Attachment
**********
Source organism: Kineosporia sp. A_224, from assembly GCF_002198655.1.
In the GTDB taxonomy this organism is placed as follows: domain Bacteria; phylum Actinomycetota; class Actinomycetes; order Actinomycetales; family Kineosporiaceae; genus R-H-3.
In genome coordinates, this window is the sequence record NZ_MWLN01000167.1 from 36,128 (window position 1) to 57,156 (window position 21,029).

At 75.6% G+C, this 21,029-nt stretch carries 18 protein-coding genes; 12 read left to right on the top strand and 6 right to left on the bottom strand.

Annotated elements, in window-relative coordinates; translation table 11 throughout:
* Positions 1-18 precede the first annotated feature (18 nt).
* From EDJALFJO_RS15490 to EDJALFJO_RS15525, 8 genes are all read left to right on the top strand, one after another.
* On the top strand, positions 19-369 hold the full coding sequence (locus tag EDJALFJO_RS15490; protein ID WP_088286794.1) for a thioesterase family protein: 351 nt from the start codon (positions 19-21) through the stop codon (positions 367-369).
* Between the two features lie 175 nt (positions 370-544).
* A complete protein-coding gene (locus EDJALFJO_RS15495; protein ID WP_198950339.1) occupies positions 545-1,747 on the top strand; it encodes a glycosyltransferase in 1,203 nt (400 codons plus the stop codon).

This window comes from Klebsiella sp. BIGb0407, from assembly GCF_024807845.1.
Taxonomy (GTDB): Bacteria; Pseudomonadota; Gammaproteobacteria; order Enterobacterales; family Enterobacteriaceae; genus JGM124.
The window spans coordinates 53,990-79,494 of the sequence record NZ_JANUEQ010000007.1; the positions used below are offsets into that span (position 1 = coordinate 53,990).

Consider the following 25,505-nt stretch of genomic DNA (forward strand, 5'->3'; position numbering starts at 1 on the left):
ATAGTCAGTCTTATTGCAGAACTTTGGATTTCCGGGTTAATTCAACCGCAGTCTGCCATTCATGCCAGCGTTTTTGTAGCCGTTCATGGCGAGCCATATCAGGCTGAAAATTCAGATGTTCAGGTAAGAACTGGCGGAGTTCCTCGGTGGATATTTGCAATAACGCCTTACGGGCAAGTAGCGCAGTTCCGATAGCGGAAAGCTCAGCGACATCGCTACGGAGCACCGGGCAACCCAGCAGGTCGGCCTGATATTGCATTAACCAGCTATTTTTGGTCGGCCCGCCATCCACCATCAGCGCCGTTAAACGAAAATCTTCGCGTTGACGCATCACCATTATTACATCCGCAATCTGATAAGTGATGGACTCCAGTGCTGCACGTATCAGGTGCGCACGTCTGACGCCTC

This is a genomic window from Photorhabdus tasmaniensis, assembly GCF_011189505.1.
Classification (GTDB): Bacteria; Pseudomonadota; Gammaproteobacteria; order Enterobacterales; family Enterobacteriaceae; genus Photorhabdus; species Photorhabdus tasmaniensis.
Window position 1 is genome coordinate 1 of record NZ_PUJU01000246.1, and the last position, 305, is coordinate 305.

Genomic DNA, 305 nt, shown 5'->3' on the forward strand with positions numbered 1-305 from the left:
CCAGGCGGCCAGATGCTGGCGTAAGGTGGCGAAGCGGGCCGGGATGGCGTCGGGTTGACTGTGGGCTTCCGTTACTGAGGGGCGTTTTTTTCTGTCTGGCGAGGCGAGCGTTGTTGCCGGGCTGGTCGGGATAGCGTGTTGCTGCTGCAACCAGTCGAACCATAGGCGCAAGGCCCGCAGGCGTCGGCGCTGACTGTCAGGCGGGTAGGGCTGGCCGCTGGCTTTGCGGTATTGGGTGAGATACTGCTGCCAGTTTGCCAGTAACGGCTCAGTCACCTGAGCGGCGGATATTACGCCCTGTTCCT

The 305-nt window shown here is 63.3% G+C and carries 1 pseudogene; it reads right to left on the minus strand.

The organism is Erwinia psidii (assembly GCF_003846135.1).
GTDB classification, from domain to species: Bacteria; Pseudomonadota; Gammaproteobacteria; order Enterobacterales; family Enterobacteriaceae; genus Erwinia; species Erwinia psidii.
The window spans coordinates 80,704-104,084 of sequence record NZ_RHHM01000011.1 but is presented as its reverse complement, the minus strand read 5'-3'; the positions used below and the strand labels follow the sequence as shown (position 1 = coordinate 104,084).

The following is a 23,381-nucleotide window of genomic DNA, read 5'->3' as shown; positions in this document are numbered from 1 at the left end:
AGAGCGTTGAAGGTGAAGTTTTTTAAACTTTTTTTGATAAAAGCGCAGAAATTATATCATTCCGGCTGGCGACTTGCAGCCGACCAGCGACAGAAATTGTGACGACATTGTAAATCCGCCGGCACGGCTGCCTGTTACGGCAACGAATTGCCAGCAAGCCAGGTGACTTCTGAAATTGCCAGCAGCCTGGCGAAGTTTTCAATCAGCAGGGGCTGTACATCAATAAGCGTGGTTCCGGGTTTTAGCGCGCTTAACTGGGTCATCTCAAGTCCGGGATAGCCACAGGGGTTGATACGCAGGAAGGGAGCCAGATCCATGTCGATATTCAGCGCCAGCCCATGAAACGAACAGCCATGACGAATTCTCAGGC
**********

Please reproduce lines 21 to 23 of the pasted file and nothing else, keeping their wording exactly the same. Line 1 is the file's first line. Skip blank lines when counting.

The 305-nt window shown here is 63.3% G+C and carries 1 pseudogene; it reads right to left on the minus strand.

The organism is Erwinia psidii (assembly GCF_003846135.1).
GTDB classification, from domain to species: Bacteria; Pseudomonadota; Gammaproteobacteria; order Enterobacterales; family Enterobacteriaceae; genus Erwinia; species Erwinia psidii.